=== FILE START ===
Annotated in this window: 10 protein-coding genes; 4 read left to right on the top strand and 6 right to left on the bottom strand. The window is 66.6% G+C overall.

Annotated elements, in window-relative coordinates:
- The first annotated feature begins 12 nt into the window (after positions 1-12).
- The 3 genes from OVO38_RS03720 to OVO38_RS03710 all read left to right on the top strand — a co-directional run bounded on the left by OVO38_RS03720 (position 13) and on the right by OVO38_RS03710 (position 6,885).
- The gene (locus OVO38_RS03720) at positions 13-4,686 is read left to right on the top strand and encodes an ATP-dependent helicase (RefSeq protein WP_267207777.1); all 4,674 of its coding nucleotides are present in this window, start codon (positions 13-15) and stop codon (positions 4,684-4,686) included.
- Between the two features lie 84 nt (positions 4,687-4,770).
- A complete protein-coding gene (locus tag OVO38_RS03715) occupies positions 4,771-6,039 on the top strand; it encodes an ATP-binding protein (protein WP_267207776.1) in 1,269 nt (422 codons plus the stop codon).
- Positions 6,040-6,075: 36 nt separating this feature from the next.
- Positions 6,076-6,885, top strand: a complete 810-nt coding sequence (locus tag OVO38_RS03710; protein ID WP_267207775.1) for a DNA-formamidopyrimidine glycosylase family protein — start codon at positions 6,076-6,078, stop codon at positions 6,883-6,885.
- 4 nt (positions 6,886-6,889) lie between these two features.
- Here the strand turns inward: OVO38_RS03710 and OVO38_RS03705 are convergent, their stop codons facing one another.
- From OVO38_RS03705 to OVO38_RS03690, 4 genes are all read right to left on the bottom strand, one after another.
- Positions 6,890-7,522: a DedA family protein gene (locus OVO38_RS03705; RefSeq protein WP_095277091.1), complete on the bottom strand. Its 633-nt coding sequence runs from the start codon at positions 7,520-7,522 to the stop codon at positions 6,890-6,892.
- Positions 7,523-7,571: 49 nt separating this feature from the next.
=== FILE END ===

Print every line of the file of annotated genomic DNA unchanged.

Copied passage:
Annotated in this window: 10 protein-coding genes; 4 read left to right on the top strand and 6 right to left on the bottom strand. The window is 66.6% G+C overall.

Annotated elements, in window-relative coordinates:
- The first annotated feature begins 12 nt into the window (after positions 1-12).
- The 3 genes from OVO38_RS03720 to OVO38_RS03710 all read left to right on the top strand — a co-directional run bounded on the left by OVO38_RS03720 (position 13) and on the right by OVO38_RS03710 (position 6,885).
- The gene (locus OVO38_RS03720) at positions 13-4,686 is read left to right on the top strand and encodes an ATP-dependent helicase (RefSeq protein WP_267207777.1); all 4,674 of its coding nucleotides are present in this window, start codon (positions 13-15) and stop codon (positions 4,684-4,686) included.
- Between the two features lie 84 nt (positions 4,687-4,770).
- A complete protein-coding gene (locus tag OVO38_RS03715) occupies positions 4,771-6,039 on the top strand; it encodes an ATP-binding protein (protein WP_267207776.1) in 1,269 nt (422 codons plus the stop codon).
- Positions 6,040-6,075: 36 nt separating this feature from the next.
- Positions 6,076-6,885, top strand: a complete 810-nt coding sequence (locus tag OVO38_RS03710; protein ID WP_267207775.1) for a DNA-formamidopyrimidine glycosylase family protein — start codon at positions 6,076-6,078, stop codon at positions 6,883-6,885.
- 4 nt (positions 6,886-6,889) lie between these two features.
- Here the strand turns inward: OVO38_RS03710 and OVO38_RS03705 are convergent, their stop codons facing one another.
- From OVO38_RS03705 to OVO38_RS03690, 4 genes are all read right to left on the bottom strand, one after another.
- Positions 6,890-7,522: a DedA family protein gene (locus OVO38_RS03705; RefSeq protein WP_095277091.1), complete on the bottom strand. Its 633-nt coding sequence runs from the start codon at positions 7,520-7,522 to the stop codon at positions 6,890-6,892.
- Positions 7,523-7,571: 49 nt separating this feature from the next.